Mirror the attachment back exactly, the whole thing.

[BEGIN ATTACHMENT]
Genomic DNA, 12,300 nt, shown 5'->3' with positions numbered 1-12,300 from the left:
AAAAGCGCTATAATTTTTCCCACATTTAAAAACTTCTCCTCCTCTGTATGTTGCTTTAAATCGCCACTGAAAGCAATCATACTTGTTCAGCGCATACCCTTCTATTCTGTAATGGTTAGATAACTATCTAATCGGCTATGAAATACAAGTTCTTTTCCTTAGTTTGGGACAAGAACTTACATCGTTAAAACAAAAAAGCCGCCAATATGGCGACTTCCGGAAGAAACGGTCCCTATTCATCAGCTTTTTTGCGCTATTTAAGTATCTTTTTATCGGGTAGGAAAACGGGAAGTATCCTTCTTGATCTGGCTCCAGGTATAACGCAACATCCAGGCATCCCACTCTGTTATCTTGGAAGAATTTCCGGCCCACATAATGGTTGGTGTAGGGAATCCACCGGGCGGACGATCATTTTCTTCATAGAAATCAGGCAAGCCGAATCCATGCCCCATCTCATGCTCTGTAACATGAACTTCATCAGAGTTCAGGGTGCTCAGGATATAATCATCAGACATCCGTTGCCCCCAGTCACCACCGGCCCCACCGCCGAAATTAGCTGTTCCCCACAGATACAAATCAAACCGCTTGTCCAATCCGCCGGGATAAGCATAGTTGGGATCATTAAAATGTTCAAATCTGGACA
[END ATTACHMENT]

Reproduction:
Genomic DNA, 12,300 nt, shown 5'->3' with positions numbered 1-12,300 from the left:
AAAAGCGCTATAATTTTTCCCACATTTAAAAACTTCTCCTCCTCTGTATGTTGCTTTAAATCGCCACTGAAAGCAATCATACTTGTTCAGCGCATACCCTTCTATTCTGTAATGGTTAGATAACTATCTAATCGGCTATGAAATACAAGTTCTTTTCCTTAGTTTGGGACAAGAACTTACATCGTTAAAACAAAAAAGCCGCCAATATGGCGACTTCCGGAAGAAACGGTCCCTATTCATCAGCTTTTTTGCGCTATTTAAGTATCTTTTTATCGGGTAGGAAAACGGGAAGTATCCTTCTTGATCTGGCTCCAGGTATAACGCAACATCCAGGCATCCCACTCTGTTATCTTGGAAGAATTTCCGGCCCACATAATGGTTGGTGTAGGGAATCCACCGGGCGGACGATCATTTTCTTCATAGAAATCAGGCAAGCCGAATCCATGCCCCATCTCATGCTCTGTAACATGAACTTCATCAGAGTTCAGGGTGCTCAGGATATAATCATCAGACATCCGTTGCCCCCAGTCACCACCGGCCCCACCGCCGAAATTAGCTGTTCCCCACAGATACAAATCAAACCGCTTGTCCAATCCGCCGGGATAAGCATAGTTGGGATCATTAAAATGTTCAAATCTGGACA